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I am making a bash script for Linux which closes the terminal window if the window loses focus.

On the command line, I was able to do this:

termwin=$(xdotool getactivewindow)

while : 
do 
  if [[ $(xdotool getactivewindow) != $termwin ]]
  then 
    exit 
  fi 
done

It works typed manually into a terminal, but, if I put it into a script, instead of closing the window when focus is lost, the script simply stops. No error or anything, just back to a prompt.

I feel like I'm missing something basic.

EDIT

After reading this...: See here

I tried running this as ". test.sh" rather than "./test.sh" and it worked. The link describes the difference in these methods as running the script as a subprocess or as part of the main process, respectively. Can anyone just explain this, and/or modify the script to run successfully with "./" instead of ". ", in the latter creates issues?

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shell script debug is my fun, hold on, I shall try to reproduce. I know xdotool its an automate tool. –  Rony May 16 '12 at 16:08
    
My idea is a bit off-topic: do you know about "exotic" window managers? E.g. awesome (awesome.naquadah.org) - you can do this or similar functions easily. –  uzsolt May 16 '12 at 16:35
    
@uzsolt, you are to? if me, I am mainly on awesome wm quite some years and now and all. –  Rony May 16 '12 at 16:40
    
Yes :) In awesome this is only about 3 lines :) In bash... –  uzsolt May 16 '12 at 16:47
    
@uzsolt dear, awesome wm has lua, homebrew widgets are candies :), bashlets is another playground :) –  Rony May 16 '12 at 16:57
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2 Answers

up vote 1 down vote accepted

When you source the file with ., the commands will run just as if you had entered them in the command line. Thus exit will exit your currently running shell.

To exit the shell from which the script was executed when forking, you need to get the process id of the parent process. You can try running

kill ${PPID}

in the script instead of exit to kill the parent shell (tip: try just echoing the pid first and check which process it corresponds to so you don't kill your WM or something).

If ${PPID} doesn't do it for you, you can also try sending the pid as a parameter to the script, but it depends on how and where it's called.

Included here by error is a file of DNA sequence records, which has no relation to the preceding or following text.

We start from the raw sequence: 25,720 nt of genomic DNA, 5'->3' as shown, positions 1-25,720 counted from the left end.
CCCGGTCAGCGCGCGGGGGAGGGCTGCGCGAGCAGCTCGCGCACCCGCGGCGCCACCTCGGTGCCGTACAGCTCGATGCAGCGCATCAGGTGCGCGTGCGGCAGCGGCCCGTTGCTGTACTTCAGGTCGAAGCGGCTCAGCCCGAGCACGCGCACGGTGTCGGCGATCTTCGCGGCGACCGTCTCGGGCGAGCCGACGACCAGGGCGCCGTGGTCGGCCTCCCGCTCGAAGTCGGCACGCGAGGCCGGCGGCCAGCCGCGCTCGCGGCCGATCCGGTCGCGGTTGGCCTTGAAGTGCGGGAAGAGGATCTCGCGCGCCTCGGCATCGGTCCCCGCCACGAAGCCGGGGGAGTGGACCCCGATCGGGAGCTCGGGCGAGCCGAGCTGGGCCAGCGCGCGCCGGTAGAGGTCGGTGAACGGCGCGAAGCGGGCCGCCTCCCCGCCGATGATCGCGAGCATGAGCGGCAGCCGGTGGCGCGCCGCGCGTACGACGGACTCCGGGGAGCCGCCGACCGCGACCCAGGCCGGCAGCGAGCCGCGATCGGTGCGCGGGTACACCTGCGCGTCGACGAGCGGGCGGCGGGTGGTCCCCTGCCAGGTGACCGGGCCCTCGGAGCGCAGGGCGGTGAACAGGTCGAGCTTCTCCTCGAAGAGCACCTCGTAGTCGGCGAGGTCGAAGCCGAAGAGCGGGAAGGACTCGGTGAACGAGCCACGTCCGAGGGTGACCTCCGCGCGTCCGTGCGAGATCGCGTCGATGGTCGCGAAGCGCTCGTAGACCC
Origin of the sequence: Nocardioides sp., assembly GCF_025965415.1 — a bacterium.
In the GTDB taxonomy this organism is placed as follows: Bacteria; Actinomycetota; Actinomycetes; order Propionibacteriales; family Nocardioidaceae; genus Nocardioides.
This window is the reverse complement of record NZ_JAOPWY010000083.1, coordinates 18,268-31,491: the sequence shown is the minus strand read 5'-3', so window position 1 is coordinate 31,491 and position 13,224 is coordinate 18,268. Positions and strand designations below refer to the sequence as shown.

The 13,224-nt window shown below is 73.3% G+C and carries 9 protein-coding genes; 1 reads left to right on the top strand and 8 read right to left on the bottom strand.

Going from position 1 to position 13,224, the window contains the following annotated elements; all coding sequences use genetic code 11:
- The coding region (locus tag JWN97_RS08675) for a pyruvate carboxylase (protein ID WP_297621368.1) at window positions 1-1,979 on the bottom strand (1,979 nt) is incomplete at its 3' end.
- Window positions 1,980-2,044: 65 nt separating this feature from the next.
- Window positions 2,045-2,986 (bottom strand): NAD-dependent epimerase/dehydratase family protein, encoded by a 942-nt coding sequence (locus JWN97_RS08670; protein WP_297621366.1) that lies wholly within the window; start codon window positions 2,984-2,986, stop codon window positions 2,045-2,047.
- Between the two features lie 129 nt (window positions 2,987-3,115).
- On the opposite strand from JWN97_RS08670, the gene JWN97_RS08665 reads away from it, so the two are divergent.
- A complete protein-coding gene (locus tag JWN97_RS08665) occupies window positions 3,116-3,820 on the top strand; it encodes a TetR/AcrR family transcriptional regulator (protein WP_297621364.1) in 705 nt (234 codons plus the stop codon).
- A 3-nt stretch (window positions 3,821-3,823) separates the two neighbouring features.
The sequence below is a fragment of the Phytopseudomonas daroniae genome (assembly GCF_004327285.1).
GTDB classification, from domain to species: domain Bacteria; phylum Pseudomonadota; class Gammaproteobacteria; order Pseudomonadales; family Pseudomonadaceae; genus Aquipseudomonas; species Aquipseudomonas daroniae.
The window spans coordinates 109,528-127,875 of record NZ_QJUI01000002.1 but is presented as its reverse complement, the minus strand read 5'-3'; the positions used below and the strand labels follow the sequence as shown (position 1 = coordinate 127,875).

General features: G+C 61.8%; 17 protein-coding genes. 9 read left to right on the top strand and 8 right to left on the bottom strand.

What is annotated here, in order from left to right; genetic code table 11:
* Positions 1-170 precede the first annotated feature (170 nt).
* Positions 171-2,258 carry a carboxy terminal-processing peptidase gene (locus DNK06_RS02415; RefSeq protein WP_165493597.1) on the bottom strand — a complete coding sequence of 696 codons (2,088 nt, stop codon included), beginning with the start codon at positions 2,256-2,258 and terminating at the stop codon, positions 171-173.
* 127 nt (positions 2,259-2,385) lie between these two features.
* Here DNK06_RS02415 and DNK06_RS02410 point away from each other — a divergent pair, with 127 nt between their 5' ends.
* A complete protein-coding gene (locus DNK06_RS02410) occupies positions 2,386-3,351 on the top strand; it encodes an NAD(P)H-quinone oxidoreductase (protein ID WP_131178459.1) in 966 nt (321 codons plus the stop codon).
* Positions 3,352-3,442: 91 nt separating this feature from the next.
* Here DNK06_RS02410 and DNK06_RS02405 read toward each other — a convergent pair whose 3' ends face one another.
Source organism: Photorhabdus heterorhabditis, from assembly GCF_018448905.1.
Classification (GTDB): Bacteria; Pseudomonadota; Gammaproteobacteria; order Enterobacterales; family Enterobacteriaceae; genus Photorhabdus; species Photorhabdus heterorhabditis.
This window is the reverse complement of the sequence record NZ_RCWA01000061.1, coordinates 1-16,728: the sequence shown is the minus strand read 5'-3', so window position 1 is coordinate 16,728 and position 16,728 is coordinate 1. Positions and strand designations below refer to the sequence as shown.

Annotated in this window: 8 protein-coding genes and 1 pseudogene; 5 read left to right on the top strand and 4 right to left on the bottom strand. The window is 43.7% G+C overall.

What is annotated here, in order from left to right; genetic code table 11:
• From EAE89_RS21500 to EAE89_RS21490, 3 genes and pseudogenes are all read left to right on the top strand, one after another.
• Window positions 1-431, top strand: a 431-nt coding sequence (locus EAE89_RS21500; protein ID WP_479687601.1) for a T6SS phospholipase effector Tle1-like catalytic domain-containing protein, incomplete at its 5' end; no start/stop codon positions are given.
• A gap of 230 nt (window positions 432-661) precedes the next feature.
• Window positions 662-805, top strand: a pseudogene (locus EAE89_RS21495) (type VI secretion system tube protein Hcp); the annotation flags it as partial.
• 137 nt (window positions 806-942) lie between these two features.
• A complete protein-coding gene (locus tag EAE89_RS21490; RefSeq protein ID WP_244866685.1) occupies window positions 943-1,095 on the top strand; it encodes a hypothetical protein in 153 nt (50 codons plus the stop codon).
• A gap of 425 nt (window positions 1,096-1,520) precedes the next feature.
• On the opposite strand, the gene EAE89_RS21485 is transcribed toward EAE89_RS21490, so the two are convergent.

You said you used urxtvd/urxvtc. With that combination, this script kills the terminal from which it was started:

#!/bin/sh
echo kill in 3
sleep 3
kill -1 ${PPID}

so you should be able to use kill -1 in this way to kill a single urxvtc instance.

Note that if you run this by sourcing, then the urxvtd instance will be $PPID for the currently running terminal, and all terminals will die. You don't want that.

share|improve this answer
    
Dan, the kill PPID method looks good, but fails with my particular terminal. Im using urxvt in a client/daemon setup (urxvtd and urxvtc). It seems that each terminal in this case has the same ppid, and s =o this method doesn't work. What is different is the pty, as found with the tty command. You can directly tell a pty to do something, right? Something like (not working) "exit >>/dev/pts/0" –  Fruckubus Crunt May 16 '12 at 19:34
    
@FruckubusCrunt: Each terminal has the same PPID (parent pid), but when you launch a script from a terminal, inside the script the launching terminal's pid will be PPID, so it sends the signal to the correct pid. However, -1 seems to be needed with urxvtc. I'll update my answer. –  Daniel Andersson May 17 '12 at 12:06
    
This is great Dan, thank you. A good learning experience for me. And I certainly could not accept a situation where more terminals would die, as that would defeat the purpose of what I'm doing. So thanks for the solid explanation. –  Fruckubus Crunt May 17 '12 at 14:21
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Hope the script will work as needed:

#!/bin/sh

termwin=$(xdotool getactivewindow)
while : ; do
    [ $(xdotool getwindowfocus) = $termwin ] || kill -9 $PPID
done
share|improve this answer
    
This yields the sme results for me, it works if typed in manually, and fails –  Fruckubus Crunt May 16 '12 at 17:32
    
I am now wondering if "exit" is the problem. Typed into a terminal, 'exit' closes the terminal, but is it possible that "exit" has a different meaning in a script, that stops the script rather than closing the terminal? Or is this even possible? –  Fruckubus Crunt May 16 '12 at 17:48
    
Please see edit. –  Fruckubus Crunt May 16 '12 at 18:02
    
Refrain from using kill -9. A single kill is enough, and much nicer. kill -9 does nothing nice. –  Daniel Andersson May 17 '12 at 11:58
    
@DanielAndersson thank you very much for your refreshment and very useful link. I use the -9 because my kill does not kill. I shall look into the matter. –  Rony May 17 '12 at 12:51
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